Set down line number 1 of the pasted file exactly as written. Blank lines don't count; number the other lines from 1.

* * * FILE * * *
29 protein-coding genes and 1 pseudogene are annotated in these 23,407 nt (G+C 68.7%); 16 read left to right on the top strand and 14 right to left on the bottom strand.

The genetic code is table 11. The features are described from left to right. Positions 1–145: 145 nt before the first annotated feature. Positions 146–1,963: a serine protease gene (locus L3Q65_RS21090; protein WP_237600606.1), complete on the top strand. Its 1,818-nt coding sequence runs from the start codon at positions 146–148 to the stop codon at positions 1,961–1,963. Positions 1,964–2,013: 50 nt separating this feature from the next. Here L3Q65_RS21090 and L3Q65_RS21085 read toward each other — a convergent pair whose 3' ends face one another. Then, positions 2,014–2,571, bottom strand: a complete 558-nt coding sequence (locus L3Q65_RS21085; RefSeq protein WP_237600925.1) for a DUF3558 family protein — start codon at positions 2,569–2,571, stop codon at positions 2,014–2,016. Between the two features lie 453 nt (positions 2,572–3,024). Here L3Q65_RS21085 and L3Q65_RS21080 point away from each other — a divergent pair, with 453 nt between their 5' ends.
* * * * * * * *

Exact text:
29 protein-coding genes and 1 pseudogene are annotated in these 23,407 nt (G+C 68.7%); 16 read left to right on the top strand and 14 right to left on the bottom strand.